Nao passes along a fascinating New Yorker book review discussing two books about the "paperless office." The conclusion seems to be that paper is a remarkably good way to perform various tasks that would be much less intuitive on a computer.

On the one hand, this draws to the fore several nagging concerns I've had about the viability of "electronic paper" and other attempts at replacing paper. Paper does provide a unique and very useful set of affordances—I had already seen that spacial placement of notes/annotations is a lot easier on paper than on a computer, and this article points out several other ways in which paper makes jobs easier.

On the other hand, I think that most of those affordances can be adapted to electronic form more easily than most people realize. I don't know whether Susan and Chris ever print out the submissions we receive, but I don't (except when I was mailing our published stories to Year's Best anthologies, but now Susan does that); from my point of view, SH is a completely paperless operation. Submissions via email, everything stored in searchable mailbox files and a database, editing inline in text files, correspondence via email. A traditional editor would probably be horrified at the inability to mark up a document, and it's true that something is lost there; I have to type a little extra to provide context. Instead of using the efficient deletion mark, I have to type "Deleted 'zoogle' here; unnecessary." On the other hand, I type a lot faster than I write by hand, and explicit comments make clearer why I'm making a particular edit, which make it easier for an author to decide whether to accept that edit or not. And when I'm editing on paper (and I've done a lot of that recently, for work), I write these long-winded comments by hand (slow) and they sprawl all over the page, running into each other and having to be separated by lines drawn all over. Pro technical editors I've worked with handle this by saying "see comment" and typing up the comments in a separate document; but if the edit is done on the computer in the first place, you can put the comment right there.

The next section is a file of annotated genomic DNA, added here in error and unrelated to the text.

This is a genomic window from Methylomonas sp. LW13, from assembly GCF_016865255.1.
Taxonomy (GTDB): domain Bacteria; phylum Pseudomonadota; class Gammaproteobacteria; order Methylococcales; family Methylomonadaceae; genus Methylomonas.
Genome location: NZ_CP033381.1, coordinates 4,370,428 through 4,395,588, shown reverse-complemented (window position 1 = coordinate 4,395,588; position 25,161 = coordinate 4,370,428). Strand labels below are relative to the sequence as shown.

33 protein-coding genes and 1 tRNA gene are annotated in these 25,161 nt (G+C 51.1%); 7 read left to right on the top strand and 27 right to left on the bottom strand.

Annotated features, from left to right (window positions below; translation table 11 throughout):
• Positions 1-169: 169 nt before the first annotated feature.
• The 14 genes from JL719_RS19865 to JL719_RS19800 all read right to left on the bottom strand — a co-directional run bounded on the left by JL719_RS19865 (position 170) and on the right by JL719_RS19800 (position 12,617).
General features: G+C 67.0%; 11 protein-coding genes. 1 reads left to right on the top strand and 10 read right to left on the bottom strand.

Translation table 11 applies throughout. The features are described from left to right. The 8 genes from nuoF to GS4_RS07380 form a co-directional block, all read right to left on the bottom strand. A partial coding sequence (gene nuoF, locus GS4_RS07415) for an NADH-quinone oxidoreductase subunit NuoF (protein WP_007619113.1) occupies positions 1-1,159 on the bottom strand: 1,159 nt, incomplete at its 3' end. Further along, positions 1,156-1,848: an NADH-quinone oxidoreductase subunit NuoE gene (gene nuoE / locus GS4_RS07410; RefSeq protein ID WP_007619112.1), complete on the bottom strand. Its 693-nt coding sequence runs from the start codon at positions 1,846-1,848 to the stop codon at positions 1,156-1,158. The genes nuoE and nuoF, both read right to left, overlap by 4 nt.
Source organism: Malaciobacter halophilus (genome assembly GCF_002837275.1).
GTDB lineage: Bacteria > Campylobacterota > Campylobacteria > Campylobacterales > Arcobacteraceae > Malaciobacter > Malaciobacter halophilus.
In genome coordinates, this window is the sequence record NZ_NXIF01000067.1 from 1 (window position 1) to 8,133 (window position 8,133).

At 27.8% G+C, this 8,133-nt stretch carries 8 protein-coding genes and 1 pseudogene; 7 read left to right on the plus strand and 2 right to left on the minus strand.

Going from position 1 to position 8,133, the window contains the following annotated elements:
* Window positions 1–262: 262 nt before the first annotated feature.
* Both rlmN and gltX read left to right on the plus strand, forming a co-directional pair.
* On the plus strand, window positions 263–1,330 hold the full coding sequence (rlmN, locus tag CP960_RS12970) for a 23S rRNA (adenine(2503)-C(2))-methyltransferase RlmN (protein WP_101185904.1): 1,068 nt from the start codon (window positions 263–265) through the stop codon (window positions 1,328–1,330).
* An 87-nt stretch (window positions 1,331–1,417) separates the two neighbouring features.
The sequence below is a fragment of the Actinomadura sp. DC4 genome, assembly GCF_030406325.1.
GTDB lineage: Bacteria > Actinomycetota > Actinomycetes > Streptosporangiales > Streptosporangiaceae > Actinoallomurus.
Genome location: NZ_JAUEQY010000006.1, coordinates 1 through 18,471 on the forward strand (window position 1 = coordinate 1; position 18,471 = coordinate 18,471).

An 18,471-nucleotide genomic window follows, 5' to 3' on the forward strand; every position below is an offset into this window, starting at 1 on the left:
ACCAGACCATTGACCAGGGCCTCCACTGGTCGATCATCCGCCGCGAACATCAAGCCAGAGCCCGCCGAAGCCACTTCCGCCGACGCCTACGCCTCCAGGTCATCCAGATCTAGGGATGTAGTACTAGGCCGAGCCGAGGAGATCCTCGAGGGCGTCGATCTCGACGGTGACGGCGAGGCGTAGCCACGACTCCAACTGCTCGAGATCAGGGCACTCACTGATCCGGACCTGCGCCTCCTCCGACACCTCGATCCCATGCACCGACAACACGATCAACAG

And there are two technologies that I don't use that would make that job much easier. One is that MS Word will track insertions and deletions, displaying insertions in a different color and deletions as crossed-out text. This is way cool, and if Word weren't such a pain in so many other ways, that feature alone would almost make it worth switching to. (FrameMaker can do a document-comparison, sort of like what "diff" does for text files; I use that feature all the time. I also use BBEdit's similar line-comparison feature all the time while doing magazine editing.)

The other technology is PDF. If you have Adobe Acrobat (not just Acrobat Reader), you can attach electronic sticky notes to a document, represented by a little quarter-inch icon. This doesn't disrupt the flow or layout of the document, and you can be as long-winded as you want. There are disadvantages to this technology too, but I think it's a pretty big step in the right direction.

My real point is not about specific technologies, so much as it is about the fact that the affordances provided by paper can often be mimicked and sometimes even improved on computers. We're not there yet, and we may not be for some time. But if you're forced into circumstances where paper isn't an option (as we are with the magazine, given how widely separated the fiction editors are in space), sometimes the advantages of electronic forms become clearer. Computers aren't a panacea, of course, just a tool. But I think that it's easy to forget that if a software tool lacks a particular attribute, the tool can often be improved to provide that attribute.

You don't even want to know what I think of Nicholson Baker's famous paean to the card catalog.

Join the Conversation